Pressure/flow relationship using the categorized ocular perfusion pressure (OPP) -choroidal blood flow (FLOW) data during isometric exercise. Relative data were sorted into 12 groups according to ascending OPP values. The data are analyzed according to baseline intraocular pressure (IOP) values. The upper part of the figure shows the time course for subjects in the lowest IOP tertile, the middle part for subjects in the middle IOP tertile, and the lower part for subjects in the highest IOP tertile. The means and the 95% confidence intervals are shown (n = 261).
Figure 5
 
Pressure/flow relationship using the categorized ocular perfusion pressure (OPP) -choroidal blood flow (FLOW) data during isometric exercise. Relative data were sorted into 12 groups according to ascending OPP values. The data are analyzed according to baseline intraocular pressure (IOP) values. The upper part of the figure shows the time course for subjects in the lowest IOP tertile, the middle part for subjects in the middle IOP tertile, and the lower part for subjects in the highest IOP tertile. The means and the 95% confidence intervals are shown (n = 261).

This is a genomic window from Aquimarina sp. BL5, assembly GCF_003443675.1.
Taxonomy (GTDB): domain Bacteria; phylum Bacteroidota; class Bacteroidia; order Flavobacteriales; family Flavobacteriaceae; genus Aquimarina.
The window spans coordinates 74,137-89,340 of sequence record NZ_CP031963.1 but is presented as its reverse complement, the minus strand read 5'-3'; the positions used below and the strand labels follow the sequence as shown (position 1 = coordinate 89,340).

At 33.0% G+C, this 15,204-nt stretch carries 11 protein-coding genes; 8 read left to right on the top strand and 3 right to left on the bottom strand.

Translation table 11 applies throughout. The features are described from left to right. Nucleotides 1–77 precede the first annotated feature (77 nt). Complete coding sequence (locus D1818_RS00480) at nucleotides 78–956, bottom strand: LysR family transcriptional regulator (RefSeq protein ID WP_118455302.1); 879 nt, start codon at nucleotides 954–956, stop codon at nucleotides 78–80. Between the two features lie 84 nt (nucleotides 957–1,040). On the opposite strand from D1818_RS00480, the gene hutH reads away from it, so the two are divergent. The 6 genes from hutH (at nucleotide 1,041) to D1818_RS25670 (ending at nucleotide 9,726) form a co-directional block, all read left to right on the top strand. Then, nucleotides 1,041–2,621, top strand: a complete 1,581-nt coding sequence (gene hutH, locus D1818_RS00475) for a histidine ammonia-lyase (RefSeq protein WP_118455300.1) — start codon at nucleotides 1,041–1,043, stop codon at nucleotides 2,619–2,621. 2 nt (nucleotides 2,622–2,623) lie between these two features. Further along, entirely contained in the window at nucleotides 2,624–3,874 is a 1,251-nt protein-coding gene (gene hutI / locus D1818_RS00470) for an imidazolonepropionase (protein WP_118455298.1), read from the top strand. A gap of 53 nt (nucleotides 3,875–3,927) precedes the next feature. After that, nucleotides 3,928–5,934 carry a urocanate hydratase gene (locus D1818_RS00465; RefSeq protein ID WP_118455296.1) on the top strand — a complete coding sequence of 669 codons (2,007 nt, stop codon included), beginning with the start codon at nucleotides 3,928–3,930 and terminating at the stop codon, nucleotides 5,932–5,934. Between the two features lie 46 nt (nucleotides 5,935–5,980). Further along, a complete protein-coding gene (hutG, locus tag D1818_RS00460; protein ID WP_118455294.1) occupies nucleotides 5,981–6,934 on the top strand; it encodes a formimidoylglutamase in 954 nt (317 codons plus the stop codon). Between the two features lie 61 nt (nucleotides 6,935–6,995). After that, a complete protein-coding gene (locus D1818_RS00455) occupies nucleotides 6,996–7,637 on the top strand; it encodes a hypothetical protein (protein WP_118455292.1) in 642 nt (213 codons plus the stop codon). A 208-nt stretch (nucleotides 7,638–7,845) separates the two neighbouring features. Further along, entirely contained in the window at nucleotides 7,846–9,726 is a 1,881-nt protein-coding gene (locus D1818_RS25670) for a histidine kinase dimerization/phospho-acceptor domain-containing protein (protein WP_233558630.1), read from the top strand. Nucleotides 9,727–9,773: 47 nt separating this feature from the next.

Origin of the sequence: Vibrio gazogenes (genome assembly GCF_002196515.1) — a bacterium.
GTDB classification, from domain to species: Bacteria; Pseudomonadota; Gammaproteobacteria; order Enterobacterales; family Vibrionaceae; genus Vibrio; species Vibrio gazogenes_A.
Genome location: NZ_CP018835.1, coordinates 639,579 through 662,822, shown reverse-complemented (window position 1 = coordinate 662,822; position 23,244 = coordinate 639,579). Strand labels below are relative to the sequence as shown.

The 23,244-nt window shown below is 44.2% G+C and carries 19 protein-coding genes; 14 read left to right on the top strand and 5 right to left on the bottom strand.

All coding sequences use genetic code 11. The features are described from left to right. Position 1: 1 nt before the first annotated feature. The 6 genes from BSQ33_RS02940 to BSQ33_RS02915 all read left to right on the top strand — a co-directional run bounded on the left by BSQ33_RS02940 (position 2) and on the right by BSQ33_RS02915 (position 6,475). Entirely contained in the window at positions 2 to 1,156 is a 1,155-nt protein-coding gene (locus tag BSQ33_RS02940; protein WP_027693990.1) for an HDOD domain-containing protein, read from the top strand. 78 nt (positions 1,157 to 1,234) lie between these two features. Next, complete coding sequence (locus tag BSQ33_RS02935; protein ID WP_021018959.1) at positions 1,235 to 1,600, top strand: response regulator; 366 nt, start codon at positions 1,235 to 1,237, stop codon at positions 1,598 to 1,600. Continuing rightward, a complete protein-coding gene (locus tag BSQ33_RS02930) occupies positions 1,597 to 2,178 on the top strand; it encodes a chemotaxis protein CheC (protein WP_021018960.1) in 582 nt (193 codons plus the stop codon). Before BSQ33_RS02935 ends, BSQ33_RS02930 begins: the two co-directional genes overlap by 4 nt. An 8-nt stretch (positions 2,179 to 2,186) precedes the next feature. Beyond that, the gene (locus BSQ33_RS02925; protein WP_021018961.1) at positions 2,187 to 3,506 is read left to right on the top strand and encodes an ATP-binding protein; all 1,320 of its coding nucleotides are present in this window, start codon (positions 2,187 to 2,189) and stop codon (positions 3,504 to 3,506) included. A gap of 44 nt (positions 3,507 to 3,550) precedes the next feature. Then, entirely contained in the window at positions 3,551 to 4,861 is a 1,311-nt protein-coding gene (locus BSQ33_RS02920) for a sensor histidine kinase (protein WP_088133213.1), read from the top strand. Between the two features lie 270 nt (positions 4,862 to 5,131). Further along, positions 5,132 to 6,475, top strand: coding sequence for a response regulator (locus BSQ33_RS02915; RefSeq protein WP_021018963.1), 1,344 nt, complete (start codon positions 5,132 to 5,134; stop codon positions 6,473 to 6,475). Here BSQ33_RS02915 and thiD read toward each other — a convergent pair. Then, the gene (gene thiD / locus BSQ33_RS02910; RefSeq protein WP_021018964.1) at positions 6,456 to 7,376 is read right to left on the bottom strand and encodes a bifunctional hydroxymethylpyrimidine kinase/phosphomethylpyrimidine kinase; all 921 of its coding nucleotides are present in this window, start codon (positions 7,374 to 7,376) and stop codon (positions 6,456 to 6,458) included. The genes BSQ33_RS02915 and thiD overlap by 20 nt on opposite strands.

Figure 6
 
Comparison of the relative change in ocular perfusion pressure (OPP) at which blood flow started to increase during isometric exercise. Data are extracted from the pressure/flow relationship (see Figs. 4 and 5). Data are presented for the tertiles of baseline MAP and the tertiles of baseline IOP. The means and the 95% confidence intervals are shown (n = 261).
Figure 6
 
Comparison of the relative change in ocular perfusion pressure (OPP) at which blood flow started to increase during isometric exercise. Data are extracted from the pressure/flow relationship (see Figs. 4 and 5). Data are presented for the tertiles of baseline MAP and the tertiles of baseline IOP. The means and the 95% confidence intervals are shown (n = 261).
Table
 
Characteristics of Healthy Subjects Studied During Isometric Exercise (n = 261)
Table
 
Characteristics of Healthy Subjects Studied During Isometric Exercise (n = 261)